The Woman Who Ran

The Woman Who Ran

The Woman Who Ran

A woman catches up with her friends while her husband's away in this breezy South Korean drama. Though satisfied with her marriage, this is the first time in five years she's been away from her husband, and each visit is opening her eyes to new ways of looking at the world. Winner of the Silver Bear at the 2020 Berlin International Film Festival.

Silver Bear, Berlin 2020
2020Rating: M, Coarse language77 minsSouth KoreaKorean with English subtitles
DramaWorld Cinema
Director:
Hong Sang-soo ('Right Now, Wrong Then', 'Night and Day', 'On the Beach at Night Alone')
Writer:
Hong Sang-soo
Cast:
Kim Min-heeSeo Young-hwaSong Seon-miKim Sae-byuk

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Reviews & comments

The New Yorker

The New Yorker

press

The film's placid surfaces and unexceptional events glint with sharp-edged observations and shudder with vast passions.

A.V. Club

A.V. Club

press

The Woman Who Ran is ultimately a minor doodle, even by Hong’s standards; it lacks the games of nonlinear structure, cognitive dissonance, or lightly surrealist Groundhog Day cycles that mark his best work. But the film has its moments, too, most of them concerned with the way social propriety affects communication.

Slant Magazine

Slant Magazine

press

Hong Sang-soo invests the ironic, despairing theme of the film with humor and empathy—an empathy that he suggests he cannot extend to the women of his life.

Variety

Variety

press

This deceptively offhand vibe requires the actresses to project effortless naturalism, and they all deliver.

Screen Daily

Screen Daily

press

Although perhaps on the enigmatic end of the Hong spectrum, The Woman Who Ran touches rewardingly on themes such as relationship dynamics and gender roles. The delicacy of the predominantly female-driven storytelling is unassuming but beguiling.

Hollywood Reporter

Hollywood Reporter

press

Hong, who handled screenplay as well as directorial, editing and scoring duties, is in fine form here.

IndieWire

IndieWire

press

The movie has a loose, almost amateurish quality to its production that suggests another rush job from a filmmaker unwilling or unable to slow down. But the movie reveals its deeper layers with time, congealing into a perceptive and often charming bite-sized study of smart women contending with a series of annoying men.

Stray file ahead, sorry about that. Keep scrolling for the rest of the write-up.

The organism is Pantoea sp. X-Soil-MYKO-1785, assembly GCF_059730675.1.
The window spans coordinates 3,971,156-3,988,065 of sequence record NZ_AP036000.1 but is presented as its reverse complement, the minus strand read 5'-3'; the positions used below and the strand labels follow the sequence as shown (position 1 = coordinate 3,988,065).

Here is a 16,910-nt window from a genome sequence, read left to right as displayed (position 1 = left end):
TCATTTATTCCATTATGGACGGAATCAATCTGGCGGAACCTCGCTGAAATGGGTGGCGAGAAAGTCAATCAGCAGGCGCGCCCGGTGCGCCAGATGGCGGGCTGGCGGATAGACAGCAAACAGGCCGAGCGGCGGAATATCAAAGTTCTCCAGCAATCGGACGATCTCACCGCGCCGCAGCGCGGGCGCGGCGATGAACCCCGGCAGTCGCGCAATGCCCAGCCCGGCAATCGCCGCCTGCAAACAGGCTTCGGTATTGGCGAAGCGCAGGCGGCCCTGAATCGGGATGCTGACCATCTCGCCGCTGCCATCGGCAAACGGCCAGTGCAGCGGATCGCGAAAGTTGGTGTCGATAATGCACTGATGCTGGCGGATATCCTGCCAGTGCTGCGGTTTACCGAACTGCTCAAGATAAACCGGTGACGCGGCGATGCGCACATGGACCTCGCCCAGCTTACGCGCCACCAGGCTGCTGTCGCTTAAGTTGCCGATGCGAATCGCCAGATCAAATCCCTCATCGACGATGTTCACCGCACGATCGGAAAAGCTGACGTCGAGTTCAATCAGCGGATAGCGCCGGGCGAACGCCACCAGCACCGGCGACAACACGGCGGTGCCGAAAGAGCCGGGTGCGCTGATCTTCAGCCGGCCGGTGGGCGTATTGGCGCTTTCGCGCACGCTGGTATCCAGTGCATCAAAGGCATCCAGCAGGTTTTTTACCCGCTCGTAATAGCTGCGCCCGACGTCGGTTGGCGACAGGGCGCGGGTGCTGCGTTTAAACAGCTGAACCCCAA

Slash Film

Slash Film

press

With Kim’s rueful performance, and the film’s roaming, Eric Rohmer-like sensibilities, The Woman Who Ran allows itself to take solace in serenity and not worry so much about the would haves and could haves.

The New Yorker

The New Yorker

press

The film's placid surfaces and unexceptional events glint with sharp-edged observations and shudder with vast passions.

A.V. Club

A.V. Club

press

The Woman Who Ran is ultimately a minor doodle, even by Hong’s standards; it lacks the games of nonlinear structure, cognitive dissonance, or lightly surrealist Groundhog Day cycles that mark his best work. But the film has its moments, too, most of them concerned with the way social propriety affects communication.

Slant Magazine

Slant Magazine

press

Hong Sang-soo invests the ironic, despairing theme of the film with humor and empathy—an empathy that he suggests he cannot extend to the women of his life.

Variety

Variety

press

This deceptively offhand vibe requires the actresses to project effortless naturalism, and they all deliver.

Screen Daily

Screen Daily

press

Although perhaps on the enigmatic end of the Hong spectrum, The Woman Who Ran touches rewardingly on themes such as relationship dynamics and gender roles. The delicacy of the predominantly female-driven storytelling is unassuming but beguiling.

Hollywood Reporter

Hollywood Reporter

press

Hong, who handled screenplay as well as directorial, editing and scoring duties, is in fine form here.

IndieWire

IndieWire

press

The movie has a loose, almost amateurish quality to its production that suggests another rush job from a filmmaker unwilling or unable to slow down. But the movie reveals its deeper layers with time, congealing into a perceptive and often charming bite-sized study of smart women contending with a series of annoying men.

Slash Film

Slash Film

press

With Kim’s rueful performance, and the film’s roaming, Eric Rohmer-like sensibilities, The Woman Who Ran allows itself to take solace in serenity and not worry so much about the would haves and could haves.

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